A Splinter Emergent
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A few weeks had gone by, and signs and symbols of change
hung in the air as defiant as smoke which refused to dissolve.
Daya knew what I thought of my canvassing job, and had
found me a listing for a parking lot attendant on one of the
campus announcement boards. Still buffeted by the stress of
wandering from door to door, this idea of a simple job,
requiring little intellectual output, seemed too good to be
At the interview, the office manager and I hit it off right away.
Although the job was only temporary, six weeks or so while
the usual attendant visited his family in Asia, I still counted it
an astounding stroke of luck that she hired me on the spot.
When I got back to Daya's, no one was around, and I felt
inspired to call Anna. I had left another message or two with
her sullen friend, but still hadn't heard back, and I wondered
whether they had reached her. It had seemed like she'd
wanted me to talk to her again, at least.
I picked up the phone receiver feeling a small electric crackle
which told me this time was the one.
'Hello, is this Anna?'
'Hi-- remember me, from the Tortuga?'
"Oh, hi." This was not the right response. While I hadn't
allowed myself to worry that she'd struck up a serious
something already, I experienced a sudden loss of doubt.
'Sounds like you're kind of busy. Should I call back some
"No, no, it's okay."
'I talked to your friend a few times... did he tell you I called?'
"Yeah-- he did. I've just been really-- busy."
'Yeah, I get you. It sounds like you two are hanging out?'
'Well, it doesn't have to be anything in particular between us.
Maybe we could still hang out, have lunch?'
"Uh, I don't think that's such a good idea right now."
And here I had been worrying about hurting her feelings. So
'Okay, well, I won't keep you, I just wanted to call and say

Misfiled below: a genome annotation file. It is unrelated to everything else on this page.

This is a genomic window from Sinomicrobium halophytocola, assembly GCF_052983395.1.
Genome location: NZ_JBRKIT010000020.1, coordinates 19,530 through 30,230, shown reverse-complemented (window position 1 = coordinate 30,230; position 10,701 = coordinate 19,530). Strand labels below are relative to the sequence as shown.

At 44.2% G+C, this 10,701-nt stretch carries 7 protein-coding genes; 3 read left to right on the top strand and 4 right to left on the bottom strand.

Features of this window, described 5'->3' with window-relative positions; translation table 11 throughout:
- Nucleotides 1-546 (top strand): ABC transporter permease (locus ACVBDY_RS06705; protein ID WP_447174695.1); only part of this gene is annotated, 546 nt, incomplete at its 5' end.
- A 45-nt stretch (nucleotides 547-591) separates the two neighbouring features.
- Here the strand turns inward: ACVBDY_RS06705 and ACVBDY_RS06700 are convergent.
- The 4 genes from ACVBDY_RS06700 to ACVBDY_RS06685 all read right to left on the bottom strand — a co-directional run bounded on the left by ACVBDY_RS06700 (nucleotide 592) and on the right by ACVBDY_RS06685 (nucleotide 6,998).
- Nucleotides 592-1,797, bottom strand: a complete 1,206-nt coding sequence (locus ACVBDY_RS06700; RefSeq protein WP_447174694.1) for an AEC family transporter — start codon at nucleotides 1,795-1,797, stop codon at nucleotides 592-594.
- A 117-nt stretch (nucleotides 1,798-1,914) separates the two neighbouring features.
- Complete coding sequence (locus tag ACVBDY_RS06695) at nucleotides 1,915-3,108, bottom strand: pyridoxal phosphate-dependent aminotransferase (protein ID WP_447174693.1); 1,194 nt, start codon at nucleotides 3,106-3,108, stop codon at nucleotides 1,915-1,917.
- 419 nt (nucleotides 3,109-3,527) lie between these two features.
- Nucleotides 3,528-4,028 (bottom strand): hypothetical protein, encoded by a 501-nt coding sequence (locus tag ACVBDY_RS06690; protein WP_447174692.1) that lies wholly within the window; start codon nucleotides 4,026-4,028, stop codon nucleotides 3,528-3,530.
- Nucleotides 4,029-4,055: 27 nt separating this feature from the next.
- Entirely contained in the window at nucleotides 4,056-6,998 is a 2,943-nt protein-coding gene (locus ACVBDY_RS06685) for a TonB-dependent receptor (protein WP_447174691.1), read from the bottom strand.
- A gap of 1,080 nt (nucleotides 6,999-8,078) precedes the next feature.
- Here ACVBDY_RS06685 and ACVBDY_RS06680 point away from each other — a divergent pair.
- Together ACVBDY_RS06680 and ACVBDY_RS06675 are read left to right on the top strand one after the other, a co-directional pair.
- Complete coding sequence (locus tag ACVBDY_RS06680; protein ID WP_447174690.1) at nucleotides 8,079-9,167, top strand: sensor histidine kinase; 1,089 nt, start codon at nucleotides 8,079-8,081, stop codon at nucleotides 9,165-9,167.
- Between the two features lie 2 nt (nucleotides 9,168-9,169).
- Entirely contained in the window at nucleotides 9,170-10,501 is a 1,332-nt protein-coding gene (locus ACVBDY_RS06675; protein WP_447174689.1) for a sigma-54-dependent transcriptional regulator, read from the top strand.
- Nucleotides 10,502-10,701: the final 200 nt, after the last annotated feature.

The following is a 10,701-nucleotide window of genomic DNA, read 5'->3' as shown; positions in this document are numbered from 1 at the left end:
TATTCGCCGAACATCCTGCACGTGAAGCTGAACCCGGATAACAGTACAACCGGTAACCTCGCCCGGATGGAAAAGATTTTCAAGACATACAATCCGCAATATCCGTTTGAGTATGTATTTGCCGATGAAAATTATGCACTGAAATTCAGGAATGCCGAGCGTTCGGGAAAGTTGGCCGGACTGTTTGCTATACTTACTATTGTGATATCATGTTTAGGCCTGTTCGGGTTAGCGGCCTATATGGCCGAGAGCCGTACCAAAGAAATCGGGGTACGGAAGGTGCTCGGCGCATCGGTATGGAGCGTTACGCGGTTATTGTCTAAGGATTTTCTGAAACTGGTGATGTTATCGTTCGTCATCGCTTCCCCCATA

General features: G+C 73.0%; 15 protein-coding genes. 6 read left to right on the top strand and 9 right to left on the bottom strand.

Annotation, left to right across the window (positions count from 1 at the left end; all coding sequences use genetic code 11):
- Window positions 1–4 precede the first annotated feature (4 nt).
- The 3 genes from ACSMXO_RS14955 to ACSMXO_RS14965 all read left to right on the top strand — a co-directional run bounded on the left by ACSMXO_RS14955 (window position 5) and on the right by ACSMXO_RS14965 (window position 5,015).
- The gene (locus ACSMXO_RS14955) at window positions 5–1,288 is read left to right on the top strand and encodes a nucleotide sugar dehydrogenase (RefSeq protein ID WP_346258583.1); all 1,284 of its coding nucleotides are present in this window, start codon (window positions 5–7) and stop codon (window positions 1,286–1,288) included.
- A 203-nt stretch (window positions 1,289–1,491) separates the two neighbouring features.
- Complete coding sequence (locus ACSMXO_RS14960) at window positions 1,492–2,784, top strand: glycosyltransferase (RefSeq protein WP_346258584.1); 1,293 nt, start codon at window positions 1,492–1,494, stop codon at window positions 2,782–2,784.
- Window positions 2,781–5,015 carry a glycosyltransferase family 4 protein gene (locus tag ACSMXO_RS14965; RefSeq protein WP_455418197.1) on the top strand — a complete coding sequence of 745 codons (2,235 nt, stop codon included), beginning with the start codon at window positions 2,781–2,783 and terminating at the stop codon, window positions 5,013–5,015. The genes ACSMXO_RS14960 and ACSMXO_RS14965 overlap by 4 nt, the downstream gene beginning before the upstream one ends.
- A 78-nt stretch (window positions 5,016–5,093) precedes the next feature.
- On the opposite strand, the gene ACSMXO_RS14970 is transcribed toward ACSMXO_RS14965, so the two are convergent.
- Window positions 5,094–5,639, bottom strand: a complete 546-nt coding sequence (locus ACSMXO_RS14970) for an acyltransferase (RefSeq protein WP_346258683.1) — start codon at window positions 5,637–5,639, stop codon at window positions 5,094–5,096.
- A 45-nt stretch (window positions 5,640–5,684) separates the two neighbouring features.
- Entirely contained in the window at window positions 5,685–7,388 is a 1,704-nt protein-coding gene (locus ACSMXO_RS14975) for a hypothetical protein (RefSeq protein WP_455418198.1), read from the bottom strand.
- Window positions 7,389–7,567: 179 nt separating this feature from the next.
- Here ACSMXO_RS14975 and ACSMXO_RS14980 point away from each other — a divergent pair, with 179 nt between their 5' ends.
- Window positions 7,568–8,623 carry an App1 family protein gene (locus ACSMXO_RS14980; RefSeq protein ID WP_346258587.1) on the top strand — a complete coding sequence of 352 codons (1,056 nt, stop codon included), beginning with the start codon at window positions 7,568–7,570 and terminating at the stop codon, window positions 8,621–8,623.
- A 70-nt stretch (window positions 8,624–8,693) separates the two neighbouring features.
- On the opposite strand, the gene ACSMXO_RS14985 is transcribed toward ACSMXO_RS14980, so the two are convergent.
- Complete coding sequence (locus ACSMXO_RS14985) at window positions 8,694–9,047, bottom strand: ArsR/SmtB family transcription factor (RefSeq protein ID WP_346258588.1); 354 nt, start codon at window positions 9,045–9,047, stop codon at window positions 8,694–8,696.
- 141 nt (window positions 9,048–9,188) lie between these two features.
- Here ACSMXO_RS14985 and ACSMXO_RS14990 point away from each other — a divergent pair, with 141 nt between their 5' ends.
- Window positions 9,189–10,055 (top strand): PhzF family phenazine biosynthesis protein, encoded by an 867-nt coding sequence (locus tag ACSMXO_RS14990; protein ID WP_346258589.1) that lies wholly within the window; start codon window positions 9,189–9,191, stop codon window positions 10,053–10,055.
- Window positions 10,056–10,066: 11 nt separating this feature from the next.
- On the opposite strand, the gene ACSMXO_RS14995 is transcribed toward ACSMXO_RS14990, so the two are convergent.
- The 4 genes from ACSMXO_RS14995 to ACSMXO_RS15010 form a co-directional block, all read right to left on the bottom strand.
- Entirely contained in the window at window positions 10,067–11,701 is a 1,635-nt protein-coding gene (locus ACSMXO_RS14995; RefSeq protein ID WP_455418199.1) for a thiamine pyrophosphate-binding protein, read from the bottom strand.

that it was cool meeting you.'
She softened just a bit. "Yeah-- you too."
'Okay, well, peace.'
And we hung up.
I understood that this number, this little bit of red ink on a
white scrap of paper, now held all the significance and
promise of an empty water bottle in the desert, and I
respectfully dropped it into the memory hole. But I was still
I did, however, find my new routine most congenial. I had
moved from the couch onto Daya's floor, where my sleeping
mat and sleeping bag were plenty comfortable, and, more
importantly, away from the watchful eye of Gene, who had
developed a zealous interest in sitting on his sofa in the
Since Daya left for a class about the same time I left for work,
one alarm served us both. I caught my first bus downtown,
where I held my thin paper transfer and talked to Bill, the
genteel homeless doorman of the nearby coffee shop, who
opened the door just as sprightly for those who did not add
coins to his waiting cup as for those who did. The second
bus carried me right to the parking lot. If I had a few extra
minutes, I would allow myself a small coffee and a muffin at
the coffee-shop, adding my change to Bill's cup as I walked
back outside to wait.
The first time I dropped something in his cup, I told him,
'You know I don't really have much, but I'll do what I can do.'
Bill's raspy voice answered me from his salt-and-pepper
beard, "Then I'll count that quarter a few times, coming from
you." He winked at me as he rattled the coins in the bottom